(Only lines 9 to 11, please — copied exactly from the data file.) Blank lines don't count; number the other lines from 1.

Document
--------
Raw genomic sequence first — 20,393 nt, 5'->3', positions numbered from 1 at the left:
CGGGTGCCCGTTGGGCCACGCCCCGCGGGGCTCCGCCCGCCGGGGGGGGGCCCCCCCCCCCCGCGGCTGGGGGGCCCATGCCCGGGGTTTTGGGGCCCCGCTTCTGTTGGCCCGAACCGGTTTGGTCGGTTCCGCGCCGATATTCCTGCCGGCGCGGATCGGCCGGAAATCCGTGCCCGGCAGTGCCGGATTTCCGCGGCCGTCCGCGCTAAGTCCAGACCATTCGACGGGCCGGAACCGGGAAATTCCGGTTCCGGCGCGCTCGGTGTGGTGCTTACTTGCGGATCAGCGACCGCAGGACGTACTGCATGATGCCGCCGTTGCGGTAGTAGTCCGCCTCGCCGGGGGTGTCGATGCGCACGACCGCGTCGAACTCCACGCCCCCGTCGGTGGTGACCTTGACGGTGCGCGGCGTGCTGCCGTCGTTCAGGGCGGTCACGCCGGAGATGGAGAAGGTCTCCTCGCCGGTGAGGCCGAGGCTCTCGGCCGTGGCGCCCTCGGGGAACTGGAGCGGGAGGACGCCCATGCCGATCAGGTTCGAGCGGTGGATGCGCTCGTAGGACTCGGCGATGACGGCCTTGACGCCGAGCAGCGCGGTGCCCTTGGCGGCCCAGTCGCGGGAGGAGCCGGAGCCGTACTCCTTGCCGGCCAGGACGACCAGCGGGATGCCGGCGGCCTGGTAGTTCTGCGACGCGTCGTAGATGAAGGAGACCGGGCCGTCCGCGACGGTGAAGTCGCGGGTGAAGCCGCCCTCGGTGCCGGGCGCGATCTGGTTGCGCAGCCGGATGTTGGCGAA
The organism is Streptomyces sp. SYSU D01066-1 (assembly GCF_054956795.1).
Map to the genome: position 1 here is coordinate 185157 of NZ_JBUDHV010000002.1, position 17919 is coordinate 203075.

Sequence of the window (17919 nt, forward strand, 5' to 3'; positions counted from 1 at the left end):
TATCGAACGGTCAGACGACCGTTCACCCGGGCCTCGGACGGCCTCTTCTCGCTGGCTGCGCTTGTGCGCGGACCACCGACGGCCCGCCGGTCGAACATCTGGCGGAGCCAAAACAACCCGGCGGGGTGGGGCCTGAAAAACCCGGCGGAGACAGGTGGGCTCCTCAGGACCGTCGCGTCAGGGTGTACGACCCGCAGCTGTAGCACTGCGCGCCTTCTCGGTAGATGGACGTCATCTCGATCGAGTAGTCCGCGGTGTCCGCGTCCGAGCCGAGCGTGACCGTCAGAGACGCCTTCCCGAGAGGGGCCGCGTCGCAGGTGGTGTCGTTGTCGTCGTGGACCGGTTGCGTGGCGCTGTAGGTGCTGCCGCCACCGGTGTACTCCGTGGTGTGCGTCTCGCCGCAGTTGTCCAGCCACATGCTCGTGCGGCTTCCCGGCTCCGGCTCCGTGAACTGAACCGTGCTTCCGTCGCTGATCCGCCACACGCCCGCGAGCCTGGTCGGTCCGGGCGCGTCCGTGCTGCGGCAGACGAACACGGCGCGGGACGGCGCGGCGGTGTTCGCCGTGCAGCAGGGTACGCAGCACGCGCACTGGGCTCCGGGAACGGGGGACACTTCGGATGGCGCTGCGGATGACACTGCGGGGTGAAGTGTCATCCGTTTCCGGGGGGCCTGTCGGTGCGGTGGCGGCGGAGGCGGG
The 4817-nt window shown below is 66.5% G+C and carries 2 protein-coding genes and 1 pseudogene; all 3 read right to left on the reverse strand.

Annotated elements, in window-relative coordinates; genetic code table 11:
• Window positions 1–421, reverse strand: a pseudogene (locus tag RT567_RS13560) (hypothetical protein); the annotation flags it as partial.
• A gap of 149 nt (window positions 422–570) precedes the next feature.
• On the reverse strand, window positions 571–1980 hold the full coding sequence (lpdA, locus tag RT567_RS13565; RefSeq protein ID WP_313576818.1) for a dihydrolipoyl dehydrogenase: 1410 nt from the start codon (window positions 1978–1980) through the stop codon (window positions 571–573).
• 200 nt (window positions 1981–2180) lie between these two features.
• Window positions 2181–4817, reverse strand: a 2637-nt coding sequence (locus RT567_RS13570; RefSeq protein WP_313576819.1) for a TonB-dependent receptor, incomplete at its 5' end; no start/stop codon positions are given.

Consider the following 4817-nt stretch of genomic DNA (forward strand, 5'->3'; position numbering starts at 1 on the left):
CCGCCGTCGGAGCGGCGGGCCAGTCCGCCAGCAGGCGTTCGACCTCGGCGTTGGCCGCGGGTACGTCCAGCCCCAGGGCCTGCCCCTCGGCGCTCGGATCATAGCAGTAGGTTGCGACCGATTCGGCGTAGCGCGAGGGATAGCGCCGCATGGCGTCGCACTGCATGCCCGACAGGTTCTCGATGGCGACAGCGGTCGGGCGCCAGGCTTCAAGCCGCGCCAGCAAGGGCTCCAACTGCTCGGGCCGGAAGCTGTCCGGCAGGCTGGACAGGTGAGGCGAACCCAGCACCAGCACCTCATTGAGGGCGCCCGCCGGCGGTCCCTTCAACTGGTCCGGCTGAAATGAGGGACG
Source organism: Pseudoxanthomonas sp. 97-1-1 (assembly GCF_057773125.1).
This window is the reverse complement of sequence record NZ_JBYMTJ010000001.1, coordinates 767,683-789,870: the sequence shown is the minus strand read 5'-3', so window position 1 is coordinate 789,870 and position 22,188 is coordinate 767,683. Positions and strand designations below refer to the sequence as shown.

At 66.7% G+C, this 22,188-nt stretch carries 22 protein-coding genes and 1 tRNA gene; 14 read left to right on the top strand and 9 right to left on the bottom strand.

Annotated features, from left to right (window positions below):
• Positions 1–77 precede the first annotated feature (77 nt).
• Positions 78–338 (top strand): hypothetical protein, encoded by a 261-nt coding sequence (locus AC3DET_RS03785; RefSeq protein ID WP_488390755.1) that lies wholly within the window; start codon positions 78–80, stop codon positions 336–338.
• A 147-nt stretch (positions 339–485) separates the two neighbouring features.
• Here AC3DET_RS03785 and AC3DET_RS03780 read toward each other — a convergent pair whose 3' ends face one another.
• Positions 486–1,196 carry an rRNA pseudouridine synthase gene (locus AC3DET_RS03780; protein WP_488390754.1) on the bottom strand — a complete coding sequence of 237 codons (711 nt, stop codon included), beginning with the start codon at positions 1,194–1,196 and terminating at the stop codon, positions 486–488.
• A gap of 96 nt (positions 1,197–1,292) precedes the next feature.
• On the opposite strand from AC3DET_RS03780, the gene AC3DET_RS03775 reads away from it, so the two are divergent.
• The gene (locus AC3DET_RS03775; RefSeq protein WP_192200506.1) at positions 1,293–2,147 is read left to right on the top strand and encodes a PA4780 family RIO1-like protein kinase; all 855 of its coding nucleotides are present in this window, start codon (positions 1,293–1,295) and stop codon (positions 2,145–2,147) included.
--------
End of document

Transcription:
• Window positions 1–421, reverse strand: a pseudogene (locus tag RT567_RS13560) (hypothetical protein); the annotation flags it as partial.
• A gap of 149 nt (window positions 422–570) precedes the next feature.
• On the reverse strand, window positions 571–1980 hold the full coding sequence (lpdA, locus tag RT567_RS13565; RefSeq protein ID WP_313576818.1) for a dihydrolipoyl dehydrogenase: 1410 nt from the start codon (window positions 1978–1980) through the stop codon (window positions 571–573).